With Tuesday’s announcement that Scott Derrickson will be directing 'Doctor Strange' – a character that’s considered a bit of a risk, at least by Marvel standards, but has always been a favorite of studio head Kevin Feige – it’s kind of remarkable that there’s somehow already been a Doctor Strange movie.

With all the fanfare for the upcoming Netflix television adaptations of Daredevil, Power Man, Iron Fist, Jessica Jones and The Defenders, it’s almost been forgotten that in the late-1970s, CBS became the home for four Marvel superheroes: The popular 'Incredible Hulk,' the not-as-popular 'The Amazing Spider-Man' (a show Stan Lee hated), two made-for-TV Captain America movies -- and, almost incredibly, Doctor Strange (which was written as 'Dr. Strange').

'The Incredible Hulk' was the only character to find true success (which, now, is ironic, considering he’s the one character who has had difficulty sustaining a movie franchise), lasting five seasons and 82 episodes. Initially, 'The Amazing Spider-Man' had decent ratings, but CBS was reluctant to fully commit to it because of its cost – only producing 13 episodes over two seasons – and never giving ‘The Amazing Spider-Man’ a regular timeslot. Then there’s the curious case of Doctor Strange...

I thought, at the worst, it might be interesting as some sort of exercise in camp – but it doesn’t even provide that.

Like Hulk and Spider-Man, CBS had hoped to launch ‘Dr. Strange’ as a full-time series. In the fall of 1978, a two-hour TV movie/pilot was produced, written and directed by Philip DeGuere – who, at that point, had only directed two episodes of 'Black Sheep Squadron' and, after, would direct two episodes of the '80s 'Twilight Zone' revival.

In a 1978 interview with Starlog, DeGuere was quoted as saying:

It’s hard sometimes to even get a grasp on it! This is not a story in which there is a clear-cut life and death situation facing the hero. That could be dangerous, since there’s a general feeling that you have to hook an audience with something they’re familiar with.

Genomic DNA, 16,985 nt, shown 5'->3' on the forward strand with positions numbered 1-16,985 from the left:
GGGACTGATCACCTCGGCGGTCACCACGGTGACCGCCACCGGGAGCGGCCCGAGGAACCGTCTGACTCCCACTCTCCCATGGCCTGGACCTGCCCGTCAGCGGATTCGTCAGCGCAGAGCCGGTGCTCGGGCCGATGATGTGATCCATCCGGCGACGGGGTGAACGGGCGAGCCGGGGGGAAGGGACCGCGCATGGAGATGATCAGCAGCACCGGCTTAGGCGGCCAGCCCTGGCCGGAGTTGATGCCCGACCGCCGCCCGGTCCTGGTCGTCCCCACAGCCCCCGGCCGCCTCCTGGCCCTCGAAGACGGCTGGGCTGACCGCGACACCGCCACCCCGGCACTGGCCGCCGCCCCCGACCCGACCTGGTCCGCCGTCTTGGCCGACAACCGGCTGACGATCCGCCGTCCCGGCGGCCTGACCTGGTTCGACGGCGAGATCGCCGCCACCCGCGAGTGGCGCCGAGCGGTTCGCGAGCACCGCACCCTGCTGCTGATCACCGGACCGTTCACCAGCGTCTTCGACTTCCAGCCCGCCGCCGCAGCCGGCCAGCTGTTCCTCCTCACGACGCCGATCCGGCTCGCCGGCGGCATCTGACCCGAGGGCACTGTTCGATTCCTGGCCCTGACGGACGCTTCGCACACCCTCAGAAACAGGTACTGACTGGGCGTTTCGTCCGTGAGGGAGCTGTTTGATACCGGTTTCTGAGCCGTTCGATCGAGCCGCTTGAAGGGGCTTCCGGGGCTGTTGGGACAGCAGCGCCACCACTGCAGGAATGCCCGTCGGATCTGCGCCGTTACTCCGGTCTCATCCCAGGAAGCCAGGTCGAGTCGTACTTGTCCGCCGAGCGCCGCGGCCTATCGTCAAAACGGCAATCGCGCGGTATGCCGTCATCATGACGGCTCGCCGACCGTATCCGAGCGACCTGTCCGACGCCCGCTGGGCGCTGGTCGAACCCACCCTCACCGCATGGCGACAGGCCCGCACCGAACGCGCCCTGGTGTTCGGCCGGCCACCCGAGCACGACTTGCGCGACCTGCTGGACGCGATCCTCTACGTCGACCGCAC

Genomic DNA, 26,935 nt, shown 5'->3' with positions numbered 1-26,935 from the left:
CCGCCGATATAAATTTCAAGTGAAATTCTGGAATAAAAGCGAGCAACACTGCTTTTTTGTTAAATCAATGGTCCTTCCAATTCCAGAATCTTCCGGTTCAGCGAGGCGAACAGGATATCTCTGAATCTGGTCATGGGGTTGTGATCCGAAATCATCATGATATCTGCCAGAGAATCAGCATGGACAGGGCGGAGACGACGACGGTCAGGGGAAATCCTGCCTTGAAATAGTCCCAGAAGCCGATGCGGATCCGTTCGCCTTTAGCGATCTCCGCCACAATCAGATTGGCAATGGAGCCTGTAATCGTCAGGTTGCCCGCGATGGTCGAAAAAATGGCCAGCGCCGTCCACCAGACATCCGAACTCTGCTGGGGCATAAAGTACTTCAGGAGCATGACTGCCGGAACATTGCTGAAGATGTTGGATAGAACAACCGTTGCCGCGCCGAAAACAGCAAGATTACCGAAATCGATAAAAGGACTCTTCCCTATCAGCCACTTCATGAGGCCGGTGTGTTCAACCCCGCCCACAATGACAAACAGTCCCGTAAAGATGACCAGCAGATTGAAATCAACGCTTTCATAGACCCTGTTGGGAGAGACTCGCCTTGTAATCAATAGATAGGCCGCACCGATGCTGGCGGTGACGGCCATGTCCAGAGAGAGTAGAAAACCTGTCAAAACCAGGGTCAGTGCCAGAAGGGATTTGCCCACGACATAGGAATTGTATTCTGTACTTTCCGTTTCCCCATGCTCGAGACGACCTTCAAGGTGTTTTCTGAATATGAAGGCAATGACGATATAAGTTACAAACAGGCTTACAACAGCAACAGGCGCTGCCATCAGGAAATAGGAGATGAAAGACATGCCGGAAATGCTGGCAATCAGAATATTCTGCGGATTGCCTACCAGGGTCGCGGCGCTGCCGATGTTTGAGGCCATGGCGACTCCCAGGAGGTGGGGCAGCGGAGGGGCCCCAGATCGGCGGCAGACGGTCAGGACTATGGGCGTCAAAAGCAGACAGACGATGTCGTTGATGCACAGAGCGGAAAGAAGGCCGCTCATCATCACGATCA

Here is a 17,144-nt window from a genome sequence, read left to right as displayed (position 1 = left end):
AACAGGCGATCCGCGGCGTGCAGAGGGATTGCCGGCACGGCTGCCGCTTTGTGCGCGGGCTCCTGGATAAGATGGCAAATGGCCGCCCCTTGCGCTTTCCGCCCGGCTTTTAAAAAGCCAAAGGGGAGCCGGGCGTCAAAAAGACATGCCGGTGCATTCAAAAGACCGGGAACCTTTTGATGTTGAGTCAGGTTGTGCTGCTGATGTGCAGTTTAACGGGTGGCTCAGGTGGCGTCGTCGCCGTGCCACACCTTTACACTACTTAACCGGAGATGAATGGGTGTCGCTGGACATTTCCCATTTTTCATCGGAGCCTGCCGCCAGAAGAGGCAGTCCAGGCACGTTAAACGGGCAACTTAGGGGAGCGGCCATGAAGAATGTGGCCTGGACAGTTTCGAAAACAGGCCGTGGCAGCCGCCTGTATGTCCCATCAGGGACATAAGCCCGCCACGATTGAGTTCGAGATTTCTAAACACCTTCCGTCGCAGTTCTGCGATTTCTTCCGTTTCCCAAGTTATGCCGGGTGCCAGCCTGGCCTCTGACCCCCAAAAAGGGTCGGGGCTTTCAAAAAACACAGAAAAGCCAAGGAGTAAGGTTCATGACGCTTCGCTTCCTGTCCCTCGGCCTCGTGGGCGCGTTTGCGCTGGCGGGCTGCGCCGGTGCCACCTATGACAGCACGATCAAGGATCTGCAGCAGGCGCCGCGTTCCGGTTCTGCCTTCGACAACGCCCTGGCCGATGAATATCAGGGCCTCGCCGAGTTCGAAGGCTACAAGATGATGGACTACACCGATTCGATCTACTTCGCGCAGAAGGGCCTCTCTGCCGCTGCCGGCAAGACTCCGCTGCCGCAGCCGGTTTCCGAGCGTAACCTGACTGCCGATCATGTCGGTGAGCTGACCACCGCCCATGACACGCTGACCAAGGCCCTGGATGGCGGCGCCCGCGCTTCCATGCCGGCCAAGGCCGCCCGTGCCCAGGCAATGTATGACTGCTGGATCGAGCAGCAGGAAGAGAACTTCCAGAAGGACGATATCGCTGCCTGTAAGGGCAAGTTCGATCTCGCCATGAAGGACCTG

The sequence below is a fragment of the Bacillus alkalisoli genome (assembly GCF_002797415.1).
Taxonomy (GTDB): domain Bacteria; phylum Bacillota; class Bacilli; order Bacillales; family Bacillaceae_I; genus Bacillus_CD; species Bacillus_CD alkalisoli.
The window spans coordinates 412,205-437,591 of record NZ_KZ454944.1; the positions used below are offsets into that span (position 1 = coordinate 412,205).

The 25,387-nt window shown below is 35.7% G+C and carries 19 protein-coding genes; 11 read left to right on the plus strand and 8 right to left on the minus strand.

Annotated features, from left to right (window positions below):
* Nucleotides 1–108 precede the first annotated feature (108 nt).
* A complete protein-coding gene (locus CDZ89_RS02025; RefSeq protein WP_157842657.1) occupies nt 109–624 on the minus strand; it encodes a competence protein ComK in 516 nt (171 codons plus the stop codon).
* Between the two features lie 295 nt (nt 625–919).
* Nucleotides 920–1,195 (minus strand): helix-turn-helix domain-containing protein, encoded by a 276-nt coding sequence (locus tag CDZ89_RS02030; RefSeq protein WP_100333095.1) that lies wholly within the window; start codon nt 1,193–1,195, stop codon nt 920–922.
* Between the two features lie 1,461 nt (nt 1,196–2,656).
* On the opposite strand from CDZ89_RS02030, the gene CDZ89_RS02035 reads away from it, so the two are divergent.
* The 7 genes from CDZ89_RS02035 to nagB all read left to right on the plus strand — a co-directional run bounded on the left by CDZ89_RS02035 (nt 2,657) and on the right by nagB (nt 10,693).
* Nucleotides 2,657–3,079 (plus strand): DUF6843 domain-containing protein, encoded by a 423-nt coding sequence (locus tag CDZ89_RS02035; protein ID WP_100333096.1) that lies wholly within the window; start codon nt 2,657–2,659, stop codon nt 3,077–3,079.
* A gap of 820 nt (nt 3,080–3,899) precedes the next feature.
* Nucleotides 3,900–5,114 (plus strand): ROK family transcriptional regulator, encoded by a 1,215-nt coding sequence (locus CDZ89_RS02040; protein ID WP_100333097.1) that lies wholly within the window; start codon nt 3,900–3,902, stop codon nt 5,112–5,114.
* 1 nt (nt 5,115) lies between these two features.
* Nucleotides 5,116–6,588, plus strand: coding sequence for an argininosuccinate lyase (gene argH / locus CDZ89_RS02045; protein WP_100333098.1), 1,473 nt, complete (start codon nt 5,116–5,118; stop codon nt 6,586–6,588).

Curiosity got the best of me last night and I watched the entire 'Dr. Strange' TV movie and, well, DeGuere was right about one thing: 'Dr. Strange' certainly didn’t have a "clear-cut life and death situation," or many situations at all, really. The biggest problem with 'Dr. Strange' is that it’s pretty boring. See for yourself:

'Dr. Strange' opens with some sort of demon (who, kind of hilariously, sounds a lot like Tom Hardy’s Bane from 'The Dark Knight Rises') spouting off a lot of exposition at Jessica Walter’s (!!) Morgan Le Fay. The gist is that a wizard (John Mills) has prevented the demon from entering our dimension, but that wizard is now old and will soon be transferring his powers to another. That’s when we meet Dr. Stephen Strange.

Dr. Strange is played by Peter Hooten, who had just come off of a supporting role in 'Orca,' and looks like a cross between a young Lee Horsley and Ron Burgundy. (When we finally get to the point in which Strange has super powers – which takes a long time – he does sound an awful lot like Burgundy while casting his spells.)

Morgan Le Fay comes to Earth to kill the old wizard and, while attempting this, possesses a woman named Clea (Eddie Benton). Clea winds up in the hospital after this ordeal and meets Dr. Stephen Strange. Clea is attracted to Dr. Strange. Actually, Morgan Le Fay is also attracted to Dr. Strange and refuses to kill him basically because Strange is so darn handsome. Basically, that’s ‘Dr. Strange’ in a nutshell: He’s handsome and women like him. This movie really should have just been called 'Dr. Handsome.'

But, yes, most of ‘Dr. Strange’ consists of Strange just being an actual doctor and lovingly tending to his patients. Which, yes, sort of makes sense since this was supposed to be the first installment of an episodic television series, but, boy, is ‘Dr. Strange’ a snooze. I thought, at the worst, it might be interesting as some sort of exercise in camp – but it doesn’t even provide that. If someone showed me the first two thirds of ‘Dr. Strange’ and told me it was a medical procedural, other than for a couple of moments, I would not have doubted that claim.

By the end of the movie, there are some psychedelic lights and Doctor Strange finally wears a costume that sort of resembles the one he wears in the comics. As DeGuere explained to Starlog, "I tried to keep as much to the comic costume as possible, but those tend to look silly on real people...Actually, we ended up working with a model of a gentleman going to the opera. It’s the only instance in modern dress where a guy would wear a cape." Oh, okay?

Regardless of the final result (and some people will sarcastically faux-defend it), it’s still remarkable that back in 1978 someone at CBS decided, “We should make a live action Doctor Strange movie.” Something that no one else has tried doing for the next 36 plus years. Let’s just hope that this time around, Dr. Stephen Strange is maybe a little less handsome and a little more interesting.

Mike Ryan is the senior editor of ScreenCrush. You can contact him directly on Twitter.

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